by William Thompson
reviewed on PC
Ancient Egypt has always fascinated me – the Pyramids, the massive stone statues in the desert, and the hieroglyphics. The fact that an ancient culture could accurately produce some of the greatest architectural displays of all time is just beyond comprehension. And anyone who knows me, knows that a visit down the Nile to see the Pyramids of Giza and the temples at Abu Simbel is on my bucket list. Assassin’s Creed Origins gives me a chance – in video game form at least – to visit ancient Egypt and experience life amongst the inhabitants of a proud nation with a long history.
Assassin’s Creed Origins has players taking on the role of Bayek, a Medjay or protector of the people of ancient Egypt. During the reign of Ptolemaic kings, things seem to go awry for Bayek. His son is taken captive by a masked band, wanting Bayek to perform a task they believe the Medjay should be able to complete. But when Bayek confronts his son’s masked captors, a scuffle breaks out and Bayek’s son, Khemu is killed. It is at this point that Bayek leaves his home of Siwa. On his return, he is focused on finding the killers behind the masks and making them pay.
The main storyline takes Bayek place across much of Egypt and encompasses Cleopatra’s rise to power and the introduction of the Roman forces into Egypt. At times Bayek questions his own loyalty to the two sides struggling for power throughout the area. And as the title suggests, his journey will lead to Bayek’s role in the birth of the Assassin’s Brotherhood. The story generally flows quite smoothly, interspersed with flashbacks from when Bayek and his son spent time together and when the Animus is being used by curious young woman known as Layla.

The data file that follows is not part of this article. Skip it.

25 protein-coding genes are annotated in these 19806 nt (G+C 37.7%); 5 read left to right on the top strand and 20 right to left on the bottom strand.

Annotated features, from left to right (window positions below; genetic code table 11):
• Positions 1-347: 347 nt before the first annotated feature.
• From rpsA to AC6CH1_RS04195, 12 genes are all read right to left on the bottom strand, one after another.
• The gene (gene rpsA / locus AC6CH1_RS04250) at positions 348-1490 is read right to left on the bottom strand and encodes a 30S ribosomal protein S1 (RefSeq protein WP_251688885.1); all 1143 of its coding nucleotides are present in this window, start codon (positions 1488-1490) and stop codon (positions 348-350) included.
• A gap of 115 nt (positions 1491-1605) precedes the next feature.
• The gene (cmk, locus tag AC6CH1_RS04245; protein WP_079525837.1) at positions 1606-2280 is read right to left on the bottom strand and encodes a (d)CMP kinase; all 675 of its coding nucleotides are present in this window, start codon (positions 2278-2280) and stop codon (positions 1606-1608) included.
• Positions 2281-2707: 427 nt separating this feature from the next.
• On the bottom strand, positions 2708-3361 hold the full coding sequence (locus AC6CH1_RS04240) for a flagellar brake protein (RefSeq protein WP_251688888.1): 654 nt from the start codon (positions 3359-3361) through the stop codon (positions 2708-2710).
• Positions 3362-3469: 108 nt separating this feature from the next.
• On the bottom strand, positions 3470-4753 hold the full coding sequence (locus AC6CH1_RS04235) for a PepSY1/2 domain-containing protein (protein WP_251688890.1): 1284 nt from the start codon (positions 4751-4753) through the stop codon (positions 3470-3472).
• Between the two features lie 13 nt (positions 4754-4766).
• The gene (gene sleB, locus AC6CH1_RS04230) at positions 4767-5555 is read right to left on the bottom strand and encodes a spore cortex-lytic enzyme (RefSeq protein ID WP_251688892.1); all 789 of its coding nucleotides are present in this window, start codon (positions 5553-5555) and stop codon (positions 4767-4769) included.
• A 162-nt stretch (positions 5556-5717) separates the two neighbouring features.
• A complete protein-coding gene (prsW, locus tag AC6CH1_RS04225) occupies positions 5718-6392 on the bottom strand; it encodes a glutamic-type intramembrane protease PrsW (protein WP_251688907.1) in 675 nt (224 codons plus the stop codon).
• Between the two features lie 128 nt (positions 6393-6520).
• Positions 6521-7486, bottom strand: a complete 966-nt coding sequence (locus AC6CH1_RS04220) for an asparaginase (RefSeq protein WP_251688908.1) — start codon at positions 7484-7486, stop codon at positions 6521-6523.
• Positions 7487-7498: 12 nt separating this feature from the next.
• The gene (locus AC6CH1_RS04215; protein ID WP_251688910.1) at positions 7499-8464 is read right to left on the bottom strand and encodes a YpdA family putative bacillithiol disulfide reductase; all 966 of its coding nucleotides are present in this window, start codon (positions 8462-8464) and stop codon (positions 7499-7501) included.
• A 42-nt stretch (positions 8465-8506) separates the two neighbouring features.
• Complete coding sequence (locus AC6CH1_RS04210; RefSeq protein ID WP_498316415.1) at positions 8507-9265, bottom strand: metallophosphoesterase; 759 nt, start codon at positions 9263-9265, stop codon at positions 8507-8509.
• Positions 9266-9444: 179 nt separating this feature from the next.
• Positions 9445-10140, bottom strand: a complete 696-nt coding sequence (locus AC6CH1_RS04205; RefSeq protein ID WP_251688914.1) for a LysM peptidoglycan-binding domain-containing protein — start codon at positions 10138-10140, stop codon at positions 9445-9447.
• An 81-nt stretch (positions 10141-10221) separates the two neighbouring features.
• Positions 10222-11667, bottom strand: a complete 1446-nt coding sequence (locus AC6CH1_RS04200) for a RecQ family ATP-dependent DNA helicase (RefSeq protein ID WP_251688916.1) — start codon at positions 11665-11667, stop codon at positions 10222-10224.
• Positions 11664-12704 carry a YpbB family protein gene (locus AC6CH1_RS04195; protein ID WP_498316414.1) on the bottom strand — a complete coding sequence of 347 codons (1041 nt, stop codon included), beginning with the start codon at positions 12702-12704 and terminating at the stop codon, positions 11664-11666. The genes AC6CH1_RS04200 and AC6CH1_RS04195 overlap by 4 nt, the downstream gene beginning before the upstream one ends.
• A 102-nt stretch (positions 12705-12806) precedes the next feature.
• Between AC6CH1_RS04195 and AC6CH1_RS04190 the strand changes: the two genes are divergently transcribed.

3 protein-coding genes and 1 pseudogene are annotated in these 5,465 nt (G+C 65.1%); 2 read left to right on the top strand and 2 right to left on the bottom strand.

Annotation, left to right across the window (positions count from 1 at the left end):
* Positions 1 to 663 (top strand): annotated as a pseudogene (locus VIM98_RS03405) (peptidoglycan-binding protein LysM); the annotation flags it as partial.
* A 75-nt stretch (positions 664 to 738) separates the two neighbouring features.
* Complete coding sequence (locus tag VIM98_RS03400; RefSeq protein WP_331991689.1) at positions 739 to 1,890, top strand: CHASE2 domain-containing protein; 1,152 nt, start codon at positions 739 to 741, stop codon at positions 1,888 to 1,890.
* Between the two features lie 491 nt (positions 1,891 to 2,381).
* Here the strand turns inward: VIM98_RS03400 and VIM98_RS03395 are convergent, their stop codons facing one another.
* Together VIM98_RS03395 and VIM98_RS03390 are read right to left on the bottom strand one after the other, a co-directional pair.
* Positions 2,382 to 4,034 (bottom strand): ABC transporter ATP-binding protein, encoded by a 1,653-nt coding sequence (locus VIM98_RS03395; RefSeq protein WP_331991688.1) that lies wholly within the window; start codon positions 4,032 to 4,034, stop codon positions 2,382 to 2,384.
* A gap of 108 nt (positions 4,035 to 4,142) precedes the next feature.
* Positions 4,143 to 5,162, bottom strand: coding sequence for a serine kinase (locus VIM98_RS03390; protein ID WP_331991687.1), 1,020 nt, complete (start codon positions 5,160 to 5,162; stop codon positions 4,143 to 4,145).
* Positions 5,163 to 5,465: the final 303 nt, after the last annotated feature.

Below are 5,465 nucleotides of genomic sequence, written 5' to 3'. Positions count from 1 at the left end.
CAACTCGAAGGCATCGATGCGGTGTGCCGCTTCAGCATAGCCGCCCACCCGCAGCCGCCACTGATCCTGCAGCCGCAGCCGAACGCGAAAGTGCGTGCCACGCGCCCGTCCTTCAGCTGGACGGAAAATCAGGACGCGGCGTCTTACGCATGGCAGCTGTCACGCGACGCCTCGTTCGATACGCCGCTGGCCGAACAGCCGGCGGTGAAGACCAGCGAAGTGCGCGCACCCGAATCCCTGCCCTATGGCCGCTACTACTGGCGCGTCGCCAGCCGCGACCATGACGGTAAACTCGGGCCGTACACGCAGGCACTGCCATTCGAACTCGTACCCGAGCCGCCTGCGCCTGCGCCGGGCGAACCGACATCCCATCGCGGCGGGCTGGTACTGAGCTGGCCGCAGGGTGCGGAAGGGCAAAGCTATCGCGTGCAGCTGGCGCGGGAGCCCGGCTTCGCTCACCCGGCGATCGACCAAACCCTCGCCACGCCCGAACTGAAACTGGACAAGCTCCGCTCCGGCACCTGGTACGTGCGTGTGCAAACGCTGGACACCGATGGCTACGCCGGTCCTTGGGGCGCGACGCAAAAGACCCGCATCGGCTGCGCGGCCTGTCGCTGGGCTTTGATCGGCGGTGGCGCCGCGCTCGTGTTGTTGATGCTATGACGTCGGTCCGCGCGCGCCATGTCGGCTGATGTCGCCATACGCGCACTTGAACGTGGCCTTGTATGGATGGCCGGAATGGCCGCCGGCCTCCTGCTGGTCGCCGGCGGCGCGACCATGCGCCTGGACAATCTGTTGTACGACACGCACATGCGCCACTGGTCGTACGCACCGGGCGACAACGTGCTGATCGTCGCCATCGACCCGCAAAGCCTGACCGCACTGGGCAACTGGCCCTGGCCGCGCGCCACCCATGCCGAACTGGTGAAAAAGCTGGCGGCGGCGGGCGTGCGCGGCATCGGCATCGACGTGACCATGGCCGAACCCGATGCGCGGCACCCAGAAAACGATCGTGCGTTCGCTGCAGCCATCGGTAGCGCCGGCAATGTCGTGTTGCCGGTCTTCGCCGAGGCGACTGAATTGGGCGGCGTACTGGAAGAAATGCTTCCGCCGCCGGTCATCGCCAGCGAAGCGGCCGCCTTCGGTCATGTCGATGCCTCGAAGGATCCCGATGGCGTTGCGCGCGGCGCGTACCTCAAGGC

Side quests too, flow nicely and are impressively varied. I never felt like the side quests were there as fillers. They were extensions to the main game, allowing gamers to further explore the ancient sand covered lands. Completing side missions is certainly a way to gain XP and leveling up, but they were never a grind. Early on, I even found that by skipping the side missions, main storyline opponents were stronger and carried better weapons than Bayek when I reached them, making life tougher than it probably needed to be.
Exploring and questing isn’t just limited to land and underground caverns either. Bayek can dive underwater to recover treasure and quest items. On land, threats are generally limited to Pharaoh’s troops, but water areas have their own dangers. Hippos and alligators can frequent various areas, and if you’re not careful, they can provide a tragic, yet somewhat hilarious end to Bayek’s journey.
The team at Ubisoft has done an amazing job of bringing ancient Egypt to life. From the village life to the wondrous temples, to the rocky outcrops, to the lakes and rivers, everything looks as though you would imagine Ptolemaic era Egypt to be. Sand covers much of the outer lands, but for the most part, villages are bustling with villagers selling their wares or walking through the streets. Soldiers patrol the main thoroughfares as well, and if you happen to attack one, be prepared to be surrounded shortly after by some of his colleagues. Characters are well animated, and I was rather impressed by the seamlessness of the visuals gameplay and the cutscenes. Day and night cycles also play a part in the game, as enemy troops in their barracks are often asleep when you enter at night, allowing you to sneak around much easier than you would during height of the sun.
Beautiful visuals and a soundtrack to match. Smooth combat and controls.
Some minor story pacing issues. A couple of graphic glitches.